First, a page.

Let us address straightforwardly a question that is more privately discussed than publicly acknowledged:
As a matter of logic, blacks either (a) are, or (b) are not, as intelligent as whites. For evident reasons, though not necessarily good reasons, people evade the question in public speech. But this is like not telling the doctor about the lump growing somewhere on one’s person: current ease of mind exacts the price of later disaster.
The measured disparity in measured IQ between the races is about fifteen points. If the inequality accurately reflects a real difference in intellectual ability, the consequences will be enormous, for reasons growing out of the overlap of bell-shaped curves. The mathematics is not easily conveyed in a newspaper column. For the moment, suffice it to say that, if the fifteen-point difference means what it purports to mean, blacks, short of a miracle of genetic re-engineering, will be forever excluded from the higher intellectual reaches of a techno-industrial society.
Is the difference real?
First, let us assume that it is not–that is, that blacks are as intelligent as whites. The question then arises: Why in god’s name are we not educating black children to the level of white? Blacks lag whites by large margins. If they can perform, the country is criminal in not ensuring that they do. There can be no acceptable excuse. Children raised half-literate have little prospect in a society that daily becomes more technical. Poor education blights their lives intellectually, economically, emotionally. It also takes a heavy toll on others in crime, the expense of welfare, and lost taxes. It is simply immoral.
Why is schooling so poor for black children? To begin with, because blacks have little enthusiasm for academics. Blacks have demonstrated for an end to discrimination, more welfare, less brutality by police, greater rights, more pay, and greater respect. They do not march for more homework, harder courses, thicker texts with larger words and smaller pictures. Another reason is that the teachers’ unions resist the dismissal of the incompetent in a profession that already gets the dregs of the intellectual barrel. Finally, politicians are terrified of blacks, who complain that the imposition of academic standards constitutes a form of imperialism.
Second, let us assume that blacks are less intelligent. What can we do?
For starters, we need to recognize that no one is going anywhere. Blacks are not going to go back to Africa. Whites are not going to go back to Europe. We are all where we are going to be. We are not going to turn Georgia, Alabama, and Mississippi into a separate black nation.
Yet neither, if the disparity in intelligence is real, are blacks going to become physicists, engineers, or doctors except in miniscule numbers, or through affirmative action. Leadership, except in electoral office or appointments arising from electoral power, will remain white, engendering resentment among blacks.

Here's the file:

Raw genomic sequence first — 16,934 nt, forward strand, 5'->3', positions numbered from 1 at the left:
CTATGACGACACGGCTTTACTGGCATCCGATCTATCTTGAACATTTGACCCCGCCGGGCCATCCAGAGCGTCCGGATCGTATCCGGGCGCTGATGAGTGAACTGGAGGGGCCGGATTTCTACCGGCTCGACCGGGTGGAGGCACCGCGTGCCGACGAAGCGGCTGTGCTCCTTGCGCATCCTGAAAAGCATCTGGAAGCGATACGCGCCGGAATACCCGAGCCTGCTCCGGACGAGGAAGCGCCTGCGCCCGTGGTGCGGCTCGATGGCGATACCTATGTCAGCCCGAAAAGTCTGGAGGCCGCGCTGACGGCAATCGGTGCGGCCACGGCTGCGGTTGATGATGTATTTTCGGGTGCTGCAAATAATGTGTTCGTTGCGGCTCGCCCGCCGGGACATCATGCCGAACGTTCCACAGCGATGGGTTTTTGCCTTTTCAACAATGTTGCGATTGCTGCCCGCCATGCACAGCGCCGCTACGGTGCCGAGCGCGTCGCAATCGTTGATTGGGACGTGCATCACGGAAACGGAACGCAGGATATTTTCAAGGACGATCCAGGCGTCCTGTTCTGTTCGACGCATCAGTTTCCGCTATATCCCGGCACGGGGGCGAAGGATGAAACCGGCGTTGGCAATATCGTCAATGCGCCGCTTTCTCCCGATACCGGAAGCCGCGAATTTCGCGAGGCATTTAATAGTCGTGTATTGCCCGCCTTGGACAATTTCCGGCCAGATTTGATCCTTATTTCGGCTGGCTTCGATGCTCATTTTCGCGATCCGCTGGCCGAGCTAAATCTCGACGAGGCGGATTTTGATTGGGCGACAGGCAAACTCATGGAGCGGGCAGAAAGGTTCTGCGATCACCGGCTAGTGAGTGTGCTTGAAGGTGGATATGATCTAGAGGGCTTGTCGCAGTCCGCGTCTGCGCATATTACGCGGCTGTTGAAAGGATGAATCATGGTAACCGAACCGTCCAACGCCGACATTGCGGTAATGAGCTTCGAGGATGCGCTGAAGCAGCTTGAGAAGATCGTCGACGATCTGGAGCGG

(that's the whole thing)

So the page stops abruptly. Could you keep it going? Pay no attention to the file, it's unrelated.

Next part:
Worse, the demand for unskilled and barely schooled labor does not seem to be growing. Already, in a purely economic sense, blacks are unnecessary. They suffer not from discrimination but rather from inutility. They are not persecuted, but ignored. The portents are grim.
Maybe we need to ask–not as a matter of political equivocation or political correctness, but rather as a matter of decency and urgent practicality–whether intelligence should be the prescriptive measure of worth. Blacks have much to contribute that is not mathematics. Musically they are phenomenal, having largely invented this country–jazz, Delta blues, R&B, rock, Dixieland. As entertainers they are wonderful, as athletes incomparable. In years of riding with the police, I’ve noticed that blacks are better at dealing with people. Maybe these qualities too have a place. We cannot all be computer geeks.
In any event, be they bright or dull, I think we need to arrive at some conclusion–either educate the black population if it can be done, and move them into equality; or, if it can’t be done, decide how we may live in comity. People should not be punished for what they irremediably are; nor should the quick-witted necessarily be thought worthy for brains with which they were born.
I sometimes think we are too competitive. American society prizes ability over all else, encouraging athletes to squander their best years in half-mad pursuit of a hundredth of a second in an Olympic footrace. How much sense does it make? Does it really matter whether I am smarter than my neighbor, or he than I? Maybe, if he designs digital signal-processors, and I am a short-order cook, I should buy his stereo gear, and he should eat my hamburgers, and both be content.